Warning for your Accounts Dept – please read

Fake Internal Email Alert – Impersonated Domain

Watch out for those emails pretending to come from your managing director.

I recently had a companies Finance Manager contact me about an email he had received. He had received this email from his boss, the Managing Director, asking him to pay a client nearly £10,000 for services they had provided. The Finance Manager responded with a question about bank accounts and got a reply within 15 minutes with account details.

He was suspicious as he had just spoken to the Managing Director and also the tone of the email was not quite in keeping with their usual exchanges (although very very realistic – no spelling mistakes, no poor grammar etc). He confirmed this payment with the Managing Director (via phone) and found he hadn’t sent it. (Apparently this company has a policy of double checking either in person or over the phone anyway for an unscheduled payment, so hopefully this would be caught anyway).

This is when I get contacted – to find out who had hacked into the Managing Directors email account.

My Findings

I started a virus scan on the MD’s PC, just in case, and checked his sent items, but there was no trace of the email. I checked the Exchange server and found the email and realised it hadn’t come from the MD at all. It had come from another domain with an additional letter in the domain name.

Now this company had a long domain name (23 characters not including the .com). An additional “t” next to another one was quite hard to spot in the middle of the domain name. I’m going to call it an impersonated domain.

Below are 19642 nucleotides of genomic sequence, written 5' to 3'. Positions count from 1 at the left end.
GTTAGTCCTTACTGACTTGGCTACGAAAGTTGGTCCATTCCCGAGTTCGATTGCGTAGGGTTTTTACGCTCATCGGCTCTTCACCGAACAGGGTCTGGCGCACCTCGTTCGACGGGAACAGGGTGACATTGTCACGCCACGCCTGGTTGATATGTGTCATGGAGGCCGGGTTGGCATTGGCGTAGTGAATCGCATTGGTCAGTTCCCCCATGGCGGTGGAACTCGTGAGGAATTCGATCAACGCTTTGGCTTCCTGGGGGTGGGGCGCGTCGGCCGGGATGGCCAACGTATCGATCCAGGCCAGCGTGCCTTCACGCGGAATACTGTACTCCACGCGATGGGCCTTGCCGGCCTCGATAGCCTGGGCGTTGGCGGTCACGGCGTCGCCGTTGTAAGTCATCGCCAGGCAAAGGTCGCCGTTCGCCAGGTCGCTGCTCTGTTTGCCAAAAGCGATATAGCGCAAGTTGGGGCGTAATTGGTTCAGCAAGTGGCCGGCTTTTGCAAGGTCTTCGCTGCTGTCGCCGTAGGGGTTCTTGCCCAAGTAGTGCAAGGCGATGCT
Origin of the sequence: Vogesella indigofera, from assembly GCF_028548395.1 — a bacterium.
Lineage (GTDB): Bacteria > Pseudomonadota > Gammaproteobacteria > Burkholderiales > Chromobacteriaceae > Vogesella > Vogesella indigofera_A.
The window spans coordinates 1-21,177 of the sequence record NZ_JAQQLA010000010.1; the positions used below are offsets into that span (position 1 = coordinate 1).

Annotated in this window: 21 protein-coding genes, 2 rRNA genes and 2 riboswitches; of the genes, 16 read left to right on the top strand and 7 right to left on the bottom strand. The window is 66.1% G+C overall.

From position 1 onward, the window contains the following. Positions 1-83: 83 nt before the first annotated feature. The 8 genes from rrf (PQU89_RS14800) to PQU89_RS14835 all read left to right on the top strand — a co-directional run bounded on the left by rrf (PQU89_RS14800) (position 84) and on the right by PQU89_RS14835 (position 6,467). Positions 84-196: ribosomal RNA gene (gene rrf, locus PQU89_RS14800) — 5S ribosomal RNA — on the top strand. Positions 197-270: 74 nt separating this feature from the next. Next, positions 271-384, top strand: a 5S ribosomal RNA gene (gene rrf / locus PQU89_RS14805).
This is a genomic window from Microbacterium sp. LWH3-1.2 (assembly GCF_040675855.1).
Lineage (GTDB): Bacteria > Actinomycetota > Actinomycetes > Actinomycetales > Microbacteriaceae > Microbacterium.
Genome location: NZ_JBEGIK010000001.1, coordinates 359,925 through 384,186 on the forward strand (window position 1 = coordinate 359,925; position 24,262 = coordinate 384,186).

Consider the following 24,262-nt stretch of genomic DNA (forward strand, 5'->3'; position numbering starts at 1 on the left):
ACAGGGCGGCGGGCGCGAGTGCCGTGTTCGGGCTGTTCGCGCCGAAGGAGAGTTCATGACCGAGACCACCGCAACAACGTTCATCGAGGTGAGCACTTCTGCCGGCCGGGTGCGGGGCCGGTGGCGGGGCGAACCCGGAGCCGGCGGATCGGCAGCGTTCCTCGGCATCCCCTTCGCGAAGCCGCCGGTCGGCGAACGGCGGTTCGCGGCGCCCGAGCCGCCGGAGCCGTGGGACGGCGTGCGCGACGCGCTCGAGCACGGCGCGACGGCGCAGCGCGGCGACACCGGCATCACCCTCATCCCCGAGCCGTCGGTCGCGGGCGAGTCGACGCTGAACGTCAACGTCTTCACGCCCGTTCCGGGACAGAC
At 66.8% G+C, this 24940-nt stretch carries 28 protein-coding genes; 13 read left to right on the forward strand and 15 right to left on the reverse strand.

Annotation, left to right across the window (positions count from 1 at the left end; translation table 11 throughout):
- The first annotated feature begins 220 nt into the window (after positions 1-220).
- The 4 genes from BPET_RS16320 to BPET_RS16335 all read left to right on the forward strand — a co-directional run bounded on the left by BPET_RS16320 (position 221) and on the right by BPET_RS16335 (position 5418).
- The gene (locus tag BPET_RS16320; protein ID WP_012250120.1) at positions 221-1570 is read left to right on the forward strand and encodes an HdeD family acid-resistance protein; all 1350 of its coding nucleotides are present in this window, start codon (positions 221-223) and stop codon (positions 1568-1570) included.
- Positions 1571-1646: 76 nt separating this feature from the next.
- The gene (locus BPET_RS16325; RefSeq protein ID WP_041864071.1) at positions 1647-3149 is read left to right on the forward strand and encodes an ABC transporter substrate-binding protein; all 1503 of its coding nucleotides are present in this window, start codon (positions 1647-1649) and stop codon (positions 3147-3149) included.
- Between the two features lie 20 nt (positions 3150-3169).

If your domain is


and then seeing an email from bob@atthisttimeofday.com  you don’t notice the extra “t” do you ? (That’s not the domain name by the way just an example).

Look it is there, in bold : bob@atthisttimeofday.com

Also you don’t really examine the domain when an email comes from “a colleague.”

I checked the WHOIS of this domain and saw it was registered the day before. They had bother to register a very similar domain just to attempt this scam. I guess at hit rate of even 1 in 500, a domain name does not cost much compared to a £10,000 pay off (£5000 profit) if only 1 in 500 fall for it ( at £10 a domain name which is probably expensive).

My Concern

Now this is quite a scary scenario. A couple of things worried me.

  1. The people sending the email obviously new the MD’s name (in the UK you can usually find this information online at Companies House). However, in this case it’s a child company, and it’s the parent company’s MD who is listed. The actual MD is only listed once or twice in reports at Companies House (pdf’s that i needed to download and read) and using an initial not the first name.  The email was sent from firstname @ false domain .com and signed with the first name.
  2. The Finance Managers name is not listed at Companies house, however after a quick google I found him on LinkedIn pretty easily with job title. However the MD is not in LinkedIn.
  3. I’m not sure if they got lucky or knew the email address format, (in this case as it’s a small (but high profile) company it’s just firstname@) but that was also correct.

The finance manager was not as concerned as i expected, because he explained they have processes in place that would catch this, but it certainly freaked me out.

Follow up action

I’ve obviously block this fake domain in the SPAM filter but i’m not sure what else we can really do. Block 100’s (1000’s?) of potentially close domain matches ? Did i mention they have a long domain name ?

Is it worth reporting to the ISP the false domain is registered with ? I’m sure any details will be fake. Will they bother to register another similar domain to try again, knowing this has failed ?

Have you dealt with this ?

Please let me know in the comments below 

I have seen this once before but that time it originated from a hacked company emailing my customer saying their bank details have changed.

Please, please, please, warn all of you clients/customers/your own accounts team etc to be vigilant, and do not act on an email alone.

My advice is always pick up the phone and speak to the person involved before taking action. If it involves a client/customer speak to someone you know there, if it’s internal speak to the person involved. 

I’m sure this had been around for a while but please remind everyone.

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